Some Dealers' Room managers prefer to obtain the badges for dealers and hand them out. This can be problematic or a good thing, depending on your registration.
As Dealers will often require access to the Dealers' Room and loading bays to set up before the convention opens, and after the convention closes (areas that will be off-limits to the public and to standard convention members), it is common practice to issue Dealers with "move in" and "move out" or "special access" badges (sometimes in the form of colored self-adhesive labels that can be worn in a visible location while carrying boxes etc.) so that security (professional, hotel or convention security) can make sure that nothing gets stolen.
The Dealers' Liaison should expect to interface with the hotel/facility. You will need tables, chairs, cloths, electricity, heat, light, security (recoring/recoding locks), and more. For example, what is the hotel policy if people have a free dish of candy at their table to attract customers? What if they sell spices/beer/chocolate? What if they play recorded music? (Do they have an appropriate license for public performance/commercial use of that music?) What if they sell unauthorised fan-sub anime? What if they sell dildos?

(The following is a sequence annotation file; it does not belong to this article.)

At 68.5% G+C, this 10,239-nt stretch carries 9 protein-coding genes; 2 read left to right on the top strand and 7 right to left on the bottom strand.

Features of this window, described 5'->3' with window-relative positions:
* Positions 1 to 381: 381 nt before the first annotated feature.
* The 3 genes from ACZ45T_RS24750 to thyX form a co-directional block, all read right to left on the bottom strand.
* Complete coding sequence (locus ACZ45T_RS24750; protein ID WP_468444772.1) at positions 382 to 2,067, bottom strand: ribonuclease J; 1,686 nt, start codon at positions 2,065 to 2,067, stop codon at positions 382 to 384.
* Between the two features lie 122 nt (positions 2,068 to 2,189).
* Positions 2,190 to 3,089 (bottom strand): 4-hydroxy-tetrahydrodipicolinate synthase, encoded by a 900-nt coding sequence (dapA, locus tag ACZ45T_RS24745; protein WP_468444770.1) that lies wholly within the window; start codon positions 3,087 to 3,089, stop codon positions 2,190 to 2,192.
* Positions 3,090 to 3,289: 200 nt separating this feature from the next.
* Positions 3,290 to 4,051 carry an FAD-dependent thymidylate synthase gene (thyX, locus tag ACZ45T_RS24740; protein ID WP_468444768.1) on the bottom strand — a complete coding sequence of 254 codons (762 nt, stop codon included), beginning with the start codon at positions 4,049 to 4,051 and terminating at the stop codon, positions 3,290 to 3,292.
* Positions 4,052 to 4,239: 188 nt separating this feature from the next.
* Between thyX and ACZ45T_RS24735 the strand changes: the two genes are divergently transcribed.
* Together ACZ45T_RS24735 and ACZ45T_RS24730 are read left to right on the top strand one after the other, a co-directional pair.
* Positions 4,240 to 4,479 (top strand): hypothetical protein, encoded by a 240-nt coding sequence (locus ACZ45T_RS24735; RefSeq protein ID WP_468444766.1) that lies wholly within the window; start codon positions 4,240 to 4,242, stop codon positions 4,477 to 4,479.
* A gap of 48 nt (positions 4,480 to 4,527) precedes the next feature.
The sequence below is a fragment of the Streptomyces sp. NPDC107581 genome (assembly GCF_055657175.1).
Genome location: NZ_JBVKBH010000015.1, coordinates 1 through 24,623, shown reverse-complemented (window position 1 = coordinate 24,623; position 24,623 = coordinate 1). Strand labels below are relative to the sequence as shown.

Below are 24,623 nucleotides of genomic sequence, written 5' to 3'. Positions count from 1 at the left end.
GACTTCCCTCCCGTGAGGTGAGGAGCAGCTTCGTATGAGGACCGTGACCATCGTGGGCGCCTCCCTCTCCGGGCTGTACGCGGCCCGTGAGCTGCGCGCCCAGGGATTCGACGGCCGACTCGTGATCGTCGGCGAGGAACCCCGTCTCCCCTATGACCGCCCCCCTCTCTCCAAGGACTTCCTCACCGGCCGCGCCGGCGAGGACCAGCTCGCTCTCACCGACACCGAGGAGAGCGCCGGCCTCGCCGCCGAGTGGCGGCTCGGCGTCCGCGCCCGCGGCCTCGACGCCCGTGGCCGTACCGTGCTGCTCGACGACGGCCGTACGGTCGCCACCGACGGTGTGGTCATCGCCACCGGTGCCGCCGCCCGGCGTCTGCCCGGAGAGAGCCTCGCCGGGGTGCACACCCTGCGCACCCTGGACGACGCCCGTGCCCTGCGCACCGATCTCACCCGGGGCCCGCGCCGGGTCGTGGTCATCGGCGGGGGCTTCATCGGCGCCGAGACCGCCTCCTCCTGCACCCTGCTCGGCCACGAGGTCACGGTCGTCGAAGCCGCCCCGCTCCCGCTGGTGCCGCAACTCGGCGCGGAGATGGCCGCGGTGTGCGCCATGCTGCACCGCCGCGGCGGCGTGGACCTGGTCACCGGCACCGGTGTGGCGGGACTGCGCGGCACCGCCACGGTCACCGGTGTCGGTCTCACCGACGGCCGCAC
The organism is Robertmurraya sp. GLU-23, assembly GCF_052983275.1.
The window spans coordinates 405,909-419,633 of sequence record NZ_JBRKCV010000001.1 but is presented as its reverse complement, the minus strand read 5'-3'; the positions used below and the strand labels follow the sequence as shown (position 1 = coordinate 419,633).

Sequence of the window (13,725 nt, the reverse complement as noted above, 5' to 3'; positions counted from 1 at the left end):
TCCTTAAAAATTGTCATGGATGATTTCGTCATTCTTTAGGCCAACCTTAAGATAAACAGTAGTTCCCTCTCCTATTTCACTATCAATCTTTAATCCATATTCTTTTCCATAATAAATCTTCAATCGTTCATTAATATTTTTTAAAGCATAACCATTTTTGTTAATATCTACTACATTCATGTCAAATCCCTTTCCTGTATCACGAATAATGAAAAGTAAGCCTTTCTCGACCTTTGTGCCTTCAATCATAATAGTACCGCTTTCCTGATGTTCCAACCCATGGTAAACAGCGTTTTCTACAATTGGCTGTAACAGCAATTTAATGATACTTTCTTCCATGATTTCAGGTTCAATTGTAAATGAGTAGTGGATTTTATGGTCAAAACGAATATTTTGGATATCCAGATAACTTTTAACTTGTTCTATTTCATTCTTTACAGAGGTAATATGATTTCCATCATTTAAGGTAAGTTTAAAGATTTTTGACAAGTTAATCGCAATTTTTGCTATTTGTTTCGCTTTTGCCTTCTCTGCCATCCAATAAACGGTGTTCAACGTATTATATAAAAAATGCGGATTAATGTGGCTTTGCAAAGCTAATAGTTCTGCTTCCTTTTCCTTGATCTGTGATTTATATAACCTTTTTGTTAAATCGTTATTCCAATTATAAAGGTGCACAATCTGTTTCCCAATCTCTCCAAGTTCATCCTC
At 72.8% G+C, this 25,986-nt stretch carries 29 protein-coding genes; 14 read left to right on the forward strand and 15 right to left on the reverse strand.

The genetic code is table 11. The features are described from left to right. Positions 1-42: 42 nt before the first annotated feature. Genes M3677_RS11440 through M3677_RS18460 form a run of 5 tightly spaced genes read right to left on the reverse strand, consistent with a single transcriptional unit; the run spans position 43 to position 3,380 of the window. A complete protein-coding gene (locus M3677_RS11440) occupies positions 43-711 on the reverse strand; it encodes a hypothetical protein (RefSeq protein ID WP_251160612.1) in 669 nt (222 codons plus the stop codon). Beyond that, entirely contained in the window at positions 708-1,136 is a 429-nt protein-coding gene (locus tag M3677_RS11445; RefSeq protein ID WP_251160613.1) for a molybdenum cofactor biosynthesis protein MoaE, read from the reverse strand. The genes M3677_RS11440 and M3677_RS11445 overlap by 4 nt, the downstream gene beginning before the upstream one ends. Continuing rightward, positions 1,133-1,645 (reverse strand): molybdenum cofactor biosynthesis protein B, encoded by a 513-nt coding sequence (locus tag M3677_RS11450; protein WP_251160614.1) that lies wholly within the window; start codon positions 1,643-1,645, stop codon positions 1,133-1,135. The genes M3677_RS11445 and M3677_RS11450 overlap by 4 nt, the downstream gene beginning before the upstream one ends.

If you have a Dealers' Row, you will need to be able to place specific people in a specific block, and may have to deal with furniture removal. In addition, you should find out hotel rules regarding people selling out of their rooms.
over 6 months precon: get together a database, and do a preliminary layout & budget
6 months precon: send out a mailing
5 months precon: send out an email reminder, if needed
4 months precon: repeat reminder, if needed. Now would be a good application deadline.
3 months precon: sort through all your dealers, do a preliminary layout, solve problems. See if you're over- or under-booked. Communicate with hotel regarding needs (tables, etc.)
2 months precon: send confirmations, share your layout
1 month precon: send load-in/move-out/driving directions, hours, etc.; verify hotel is all set; double-check your layout. Keep a short waiting list in case a dealer or two drops out, and keep it updated; send refunds as needed
1-2 days precon: check room set-up, move tables as needed
at least 4 hours before opening: dealer move-in (usually takes 4-8 hours)
at least 1/2 hour before room opens daily: let security out, dealers only into the room
at least 1/2 hour after room closes daily: let security in, dealers out of the room
at least once daily while the room is open: do a circuit of the room to check for problems
after final close: dealers move out (leave 6 hours minimum for this)
post-con: update database, write up an analysis, and pass on the info
Give a list of program participants and next year's Guests of Honor to your book dealers ahead of time, so they can be sure to have books by those authors.